High Flying Bird

February 8, 2019

Initial thoughts: For a film that was mostly talking, it came at you with a very fast pace. If you aren’t paying attention bits of the machinations could easily be lost in you. I found it absolutely delightful, but similarly to Velvet Buzzsaw something just seemed to be missing to turn it up a level in my mind.

More: There’s just so much going on here, both in the movie and everything surrounding it, which adds a whole nother level. Looking at the relation between the NBA vs Players in the movie and creators vs movie studios, which Soderbergh, himself, tried to take on with the release of Logan Lucky (failed). This time, in the fictional world, it was used as a game of chicken. I wish I knew more about the book that is referenced, The Revolt of the Black Athlete as I’m sure it adds another level as well.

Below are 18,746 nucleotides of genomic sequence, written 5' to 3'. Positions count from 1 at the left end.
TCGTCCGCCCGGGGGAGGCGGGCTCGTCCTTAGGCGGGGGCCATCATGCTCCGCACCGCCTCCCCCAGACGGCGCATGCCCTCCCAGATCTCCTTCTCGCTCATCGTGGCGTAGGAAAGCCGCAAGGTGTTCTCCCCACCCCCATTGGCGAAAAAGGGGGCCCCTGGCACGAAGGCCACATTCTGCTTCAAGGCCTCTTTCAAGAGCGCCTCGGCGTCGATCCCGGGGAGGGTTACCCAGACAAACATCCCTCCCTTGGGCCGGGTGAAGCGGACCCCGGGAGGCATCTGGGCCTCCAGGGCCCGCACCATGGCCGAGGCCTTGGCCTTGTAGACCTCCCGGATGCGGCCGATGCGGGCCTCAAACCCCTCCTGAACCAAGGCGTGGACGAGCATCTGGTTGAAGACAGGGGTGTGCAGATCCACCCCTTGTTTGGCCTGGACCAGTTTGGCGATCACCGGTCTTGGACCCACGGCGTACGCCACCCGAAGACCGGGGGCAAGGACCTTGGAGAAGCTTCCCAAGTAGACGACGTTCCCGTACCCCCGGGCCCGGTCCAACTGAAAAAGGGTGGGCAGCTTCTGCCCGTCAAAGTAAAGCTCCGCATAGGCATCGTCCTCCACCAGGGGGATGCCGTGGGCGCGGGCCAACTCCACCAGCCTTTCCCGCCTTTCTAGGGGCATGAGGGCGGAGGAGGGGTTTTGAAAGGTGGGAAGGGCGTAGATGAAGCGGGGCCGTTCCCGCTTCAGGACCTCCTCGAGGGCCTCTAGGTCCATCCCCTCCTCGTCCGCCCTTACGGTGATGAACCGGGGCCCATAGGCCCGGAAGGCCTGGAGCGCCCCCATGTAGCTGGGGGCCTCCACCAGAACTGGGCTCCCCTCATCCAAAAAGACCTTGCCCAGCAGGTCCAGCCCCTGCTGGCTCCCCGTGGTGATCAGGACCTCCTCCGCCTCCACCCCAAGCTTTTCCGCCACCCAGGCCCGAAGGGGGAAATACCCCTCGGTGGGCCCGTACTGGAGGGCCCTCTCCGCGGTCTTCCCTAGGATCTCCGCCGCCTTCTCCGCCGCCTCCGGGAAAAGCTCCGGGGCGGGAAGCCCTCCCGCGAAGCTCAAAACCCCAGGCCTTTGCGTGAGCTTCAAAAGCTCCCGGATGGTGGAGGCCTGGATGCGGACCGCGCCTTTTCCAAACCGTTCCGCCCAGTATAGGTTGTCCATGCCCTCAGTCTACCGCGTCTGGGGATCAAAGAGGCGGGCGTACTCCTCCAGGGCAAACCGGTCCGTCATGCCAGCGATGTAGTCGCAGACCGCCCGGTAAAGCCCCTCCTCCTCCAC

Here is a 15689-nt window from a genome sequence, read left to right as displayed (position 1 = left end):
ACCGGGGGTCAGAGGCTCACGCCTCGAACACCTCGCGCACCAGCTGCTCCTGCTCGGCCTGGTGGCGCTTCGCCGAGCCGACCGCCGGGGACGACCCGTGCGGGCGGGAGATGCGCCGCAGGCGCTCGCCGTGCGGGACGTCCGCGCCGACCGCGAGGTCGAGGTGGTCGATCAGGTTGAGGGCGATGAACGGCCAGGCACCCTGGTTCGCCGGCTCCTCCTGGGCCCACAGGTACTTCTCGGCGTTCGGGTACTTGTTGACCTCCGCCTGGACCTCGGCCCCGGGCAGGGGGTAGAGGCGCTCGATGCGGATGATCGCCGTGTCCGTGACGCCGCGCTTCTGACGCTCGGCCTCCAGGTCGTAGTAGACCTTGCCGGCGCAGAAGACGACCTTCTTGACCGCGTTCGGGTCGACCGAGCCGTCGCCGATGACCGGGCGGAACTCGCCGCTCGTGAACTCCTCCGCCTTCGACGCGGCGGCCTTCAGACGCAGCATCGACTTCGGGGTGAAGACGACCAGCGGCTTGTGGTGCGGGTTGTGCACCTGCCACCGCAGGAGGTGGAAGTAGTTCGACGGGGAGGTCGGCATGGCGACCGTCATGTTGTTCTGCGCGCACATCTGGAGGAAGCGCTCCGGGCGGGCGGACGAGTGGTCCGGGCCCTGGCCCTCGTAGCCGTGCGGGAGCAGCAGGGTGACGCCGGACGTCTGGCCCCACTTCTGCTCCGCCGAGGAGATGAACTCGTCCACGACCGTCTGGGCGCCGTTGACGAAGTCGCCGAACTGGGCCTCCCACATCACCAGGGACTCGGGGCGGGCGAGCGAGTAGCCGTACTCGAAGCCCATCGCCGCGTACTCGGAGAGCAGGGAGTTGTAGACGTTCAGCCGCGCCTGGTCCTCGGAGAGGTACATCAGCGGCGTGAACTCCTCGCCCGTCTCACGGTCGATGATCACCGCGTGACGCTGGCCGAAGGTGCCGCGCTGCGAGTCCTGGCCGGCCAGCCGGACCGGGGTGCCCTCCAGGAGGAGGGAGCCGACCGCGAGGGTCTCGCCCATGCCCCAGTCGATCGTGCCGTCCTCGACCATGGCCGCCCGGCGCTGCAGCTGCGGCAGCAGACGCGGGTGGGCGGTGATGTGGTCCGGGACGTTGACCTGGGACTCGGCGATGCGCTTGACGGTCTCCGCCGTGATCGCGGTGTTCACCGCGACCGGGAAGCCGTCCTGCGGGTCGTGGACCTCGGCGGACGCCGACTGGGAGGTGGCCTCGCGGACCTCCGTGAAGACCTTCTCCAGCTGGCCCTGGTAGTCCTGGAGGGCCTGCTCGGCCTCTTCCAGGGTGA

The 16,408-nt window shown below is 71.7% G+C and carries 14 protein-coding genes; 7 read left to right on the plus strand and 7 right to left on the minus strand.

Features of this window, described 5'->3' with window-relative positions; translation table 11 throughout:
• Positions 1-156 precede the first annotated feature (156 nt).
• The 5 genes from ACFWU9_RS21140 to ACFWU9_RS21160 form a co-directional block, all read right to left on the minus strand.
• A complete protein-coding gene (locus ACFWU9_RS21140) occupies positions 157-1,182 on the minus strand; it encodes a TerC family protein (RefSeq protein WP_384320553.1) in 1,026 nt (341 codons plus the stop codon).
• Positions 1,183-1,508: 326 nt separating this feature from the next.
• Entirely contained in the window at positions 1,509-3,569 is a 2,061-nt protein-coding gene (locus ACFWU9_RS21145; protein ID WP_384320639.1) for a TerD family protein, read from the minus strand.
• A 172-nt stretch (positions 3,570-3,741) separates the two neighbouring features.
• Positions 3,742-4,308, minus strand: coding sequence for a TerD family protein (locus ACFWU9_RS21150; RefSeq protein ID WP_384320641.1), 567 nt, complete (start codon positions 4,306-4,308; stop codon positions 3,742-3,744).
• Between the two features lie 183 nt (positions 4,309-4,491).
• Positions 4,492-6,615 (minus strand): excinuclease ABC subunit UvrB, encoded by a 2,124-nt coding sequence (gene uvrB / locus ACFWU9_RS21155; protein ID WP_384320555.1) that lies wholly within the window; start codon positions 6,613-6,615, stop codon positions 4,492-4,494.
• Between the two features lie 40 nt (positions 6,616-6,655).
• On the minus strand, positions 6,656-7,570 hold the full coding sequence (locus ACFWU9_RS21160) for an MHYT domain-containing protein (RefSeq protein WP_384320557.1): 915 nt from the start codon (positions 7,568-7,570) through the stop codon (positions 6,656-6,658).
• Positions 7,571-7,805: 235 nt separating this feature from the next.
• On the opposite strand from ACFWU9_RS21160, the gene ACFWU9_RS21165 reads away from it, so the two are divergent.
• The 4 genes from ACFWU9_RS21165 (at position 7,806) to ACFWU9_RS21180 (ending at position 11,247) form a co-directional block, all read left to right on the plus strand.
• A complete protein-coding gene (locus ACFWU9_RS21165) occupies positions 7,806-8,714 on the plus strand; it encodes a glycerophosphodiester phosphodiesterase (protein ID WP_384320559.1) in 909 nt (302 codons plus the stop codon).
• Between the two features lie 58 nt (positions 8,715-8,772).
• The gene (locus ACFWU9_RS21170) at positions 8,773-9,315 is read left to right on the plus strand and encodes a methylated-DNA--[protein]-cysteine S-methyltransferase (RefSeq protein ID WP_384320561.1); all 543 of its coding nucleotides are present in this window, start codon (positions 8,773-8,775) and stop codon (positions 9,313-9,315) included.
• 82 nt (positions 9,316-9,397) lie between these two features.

Then there’s the fact, this time, Soderbergh, again, doesn’t use the studios, but instead uses Netflix, which is a potential suitor in the film for the players to use against the league.

And this is all before we get to the wonderful dialogue, with the feeling of a stageplay, performed excellently by the entire cast.

There’s definitely some nice camerwork, with the iPhone nonetheless, but a lot of it feels extra at times, where I don’t know how much it added. That being said, this story meshed well with some of the unique framing, given you are meant to feel out of the loop and guessing much of the movie. A fly on the wall if you will.

A bummer of the film, is that so much is going on, we don’t really get to live with these characters. Much of the film is Andre Holland making moves, and as a character, he gets to be the most developed, but I wanted to know more about Spence, and Sam, and Erick, and the Umbers. They came across as fully fleshed characters, but we don’t get to spend time with them to really care about them and since the resolution wraps up quickly, the ending comes across like a swift killing.


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